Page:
If you’re a creative person, someone who makes things, you should check Kim Werker out.  I think you will find it worth your while.

Kim Werker:  kimwerker.com

And Craftcation?  TOTALLY worth it.  If you have a chance to go, you should. Craftcation was started by two amazing women, Delilah Snell and Nicole Stevenson, who have a blog called Dear Handmade Life.  It’s a great blog and the information for Craftcation is there.

Dear Handmade Life:  dearhandmadelife.com

I am starting A Year of Making today, April 5, 2015.  I love, love, love Photoshop but often times don’t let myself just play around in it…so this is what I made for today:




One thousand adorable characters

Danil Krivoruchko, also known as Myshli, wanted to see how creative he could get using a certain set of parameters.  Below is his explanation:

One Thousand Ksoids by Myshli


If you go to the site, you can randomly select different ksoids – they’re all wonderful and seem to have a personality all their own.

One Thousand Ksoids by Myshli


One Thousand Ksoids by Myshli


Danil Krivoruchko:  ksoid.myshli.com

Details, details

Greg ‘Craola’ Simkins has an amazing way of making his imagination come to life in a way that when you see it, makes you believe that it might be something you could actually see in real life.  You could look at one of his paintings for a long time just taking in the details he puts into it.  It’s like falling into Alice’s rabbit hole and landing in some fantastic place.

His work is also the inspiration for a short film, “I’m Scared” that will hopefully be out soon – I’m guessing it will be great!

Good Knight by Greg “Craola” Simkins


Join Me by Greg “Craola” Simkins


Greg “Craola” Simkins:  imscared.com

Dolls that tell a story

Cindee Moyer is an artist who makes dolls.  Her dolls are soulful, detailed and if the story behind them isn’t readily apparent, you can imagine what it might be from the personalities that she imbues them with.

Princess and the Pea by Cindee Moyer


La Vie en Rose by Cindee Moyer


Cindee Moyer:  cmoyer.com



More great digital art

When I first looked at Sonya Fu’s work, I immediately thought that this was painted or drawn on paper.  I was surprised when I found out that this was digital.  Her use of color, light and shading is beautiful and mesmerizing.


Dream a Little Dream by Sonya Fu


Inner Child by Sonya Fu


Sonya Fu:  sonyafu.com

Love his use of color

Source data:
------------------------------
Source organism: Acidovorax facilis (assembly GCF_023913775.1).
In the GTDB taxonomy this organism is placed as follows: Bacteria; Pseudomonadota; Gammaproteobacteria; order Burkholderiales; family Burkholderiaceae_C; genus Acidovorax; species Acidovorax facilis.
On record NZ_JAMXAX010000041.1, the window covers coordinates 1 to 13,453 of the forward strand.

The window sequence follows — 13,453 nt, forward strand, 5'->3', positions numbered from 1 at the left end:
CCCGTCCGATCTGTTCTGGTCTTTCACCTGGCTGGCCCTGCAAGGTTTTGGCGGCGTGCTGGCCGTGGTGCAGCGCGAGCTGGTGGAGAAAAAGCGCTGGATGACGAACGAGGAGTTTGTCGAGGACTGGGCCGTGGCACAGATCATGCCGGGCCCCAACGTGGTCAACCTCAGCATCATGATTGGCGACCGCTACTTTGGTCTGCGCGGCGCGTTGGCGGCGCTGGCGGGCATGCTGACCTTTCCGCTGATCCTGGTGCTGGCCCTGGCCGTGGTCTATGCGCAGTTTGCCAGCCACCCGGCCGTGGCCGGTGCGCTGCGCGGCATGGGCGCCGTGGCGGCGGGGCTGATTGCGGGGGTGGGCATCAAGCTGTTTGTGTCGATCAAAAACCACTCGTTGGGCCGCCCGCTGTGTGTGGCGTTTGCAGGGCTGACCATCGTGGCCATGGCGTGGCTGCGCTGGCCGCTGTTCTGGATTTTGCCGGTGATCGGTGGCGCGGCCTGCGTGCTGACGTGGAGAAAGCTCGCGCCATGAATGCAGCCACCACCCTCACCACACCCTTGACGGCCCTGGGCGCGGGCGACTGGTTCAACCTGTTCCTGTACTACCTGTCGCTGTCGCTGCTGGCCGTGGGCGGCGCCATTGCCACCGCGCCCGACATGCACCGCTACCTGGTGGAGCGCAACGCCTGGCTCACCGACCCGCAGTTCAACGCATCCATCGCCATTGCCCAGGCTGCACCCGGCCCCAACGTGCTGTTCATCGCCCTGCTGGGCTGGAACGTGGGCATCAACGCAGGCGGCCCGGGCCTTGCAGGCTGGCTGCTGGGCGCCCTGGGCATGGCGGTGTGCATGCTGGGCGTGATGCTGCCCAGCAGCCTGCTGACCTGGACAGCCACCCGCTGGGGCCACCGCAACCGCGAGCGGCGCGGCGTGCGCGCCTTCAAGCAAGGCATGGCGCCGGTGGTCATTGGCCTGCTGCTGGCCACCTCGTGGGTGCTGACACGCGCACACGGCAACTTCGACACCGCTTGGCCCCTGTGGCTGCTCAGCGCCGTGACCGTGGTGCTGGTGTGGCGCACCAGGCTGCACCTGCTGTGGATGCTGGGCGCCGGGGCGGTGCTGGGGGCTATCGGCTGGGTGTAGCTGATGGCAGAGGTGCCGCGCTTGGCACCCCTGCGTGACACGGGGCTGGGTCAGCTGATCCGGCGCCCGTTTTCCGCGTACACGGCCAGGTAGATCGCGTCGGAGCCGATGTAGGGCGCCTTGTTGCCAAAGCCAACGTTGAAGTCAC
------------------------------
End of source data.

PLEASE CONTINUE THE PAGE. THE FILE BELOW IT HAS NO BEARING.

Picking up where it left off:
I love color and when an artist knows how to use color, it really is a feast for the eye.  Daniel Merriam has a good eye for color combinations and his paintings are intricate and detailed in design and how he puts colors together.

A World Apart by Daniel Merriam


The Man in the Moon by Daniel Merriam


Daniel Merriam:  danielmerriam.com



Sometimes you just need something that will make you smile

Gary Ham is an artist with a playful esthetic.

The toys that he has created just put a smile on my face and some days you need it!

Here is Wooper Looper, who also has his own poem:

It’s been said that I look like a lizard,
I’ve even been called a newt!
I’m neither or either, I’m my very own creature,
I’m a Wooper Looper! Woop Woop!

I have toes and I swim, I regenerate limbs,
I think the gills on my head are quite foxy,
Sadly, some people like to eat me, 
They fry me and pair with Sake.

I’ve traveled by air, by sea, and by land,
I’ll be yours, your new little chum,
This outcome you’ll see, as happy as can be,
Brought to you by Chauskoskis and Ham.


Wooper Looper, designed by Gary Ham and sculpted by Chauskoskis


Wooper Looper, designed by Gary Ham and sculpted by Chauskoskis


Wooper Looper, designed by Gary Ham and sculpted by Chauskoskis


Gary Ham:  Superham Designs LLC


Toys as art

The significant other thinks I’m slightly crazy.  I collect toys.

There is a growing movement of people who make incredible “toys” for adults.  Designer toys are just like any other artwork in that there may be only one, or maybe a few produced and they are usually expensive.  What is more available to those with more modest means are what they call urban toys and while these can also be limited runs, they are generally affordable.  They are often made of vinyl, so the term urban vinyl also comes up.

Coarse is a good example of the designer toy movement.  Coarse is two men, Mark Landwehr and Sven Waschk, who do these incredibly soulful pieces.  Some of their art makes it into production, but even when it does, the number of pieces are usually limited and sell out relatively quickly.

The photos below are from a recent exhibition of their work at Rotofugi Gallery:

Bloodline by Coarse, from the Prisoners Beside Me exhibition at Rotofugi Gallery


Buried Passion by Coarse, from the Prisoners Beside Me exhibition at Rotofugi Gallaery


Here is an example of one of their pieces that made it into a limited production run:

Outburst Loop by Coarse

The Coarse Omen Owls (as they are called) are extremely popular and collected by many.

There are many other great artists out there that are translating their work into toys, I think it is awesome to see their work in three dimensions and will definitely post more about them.

Coarse:  coarselife.com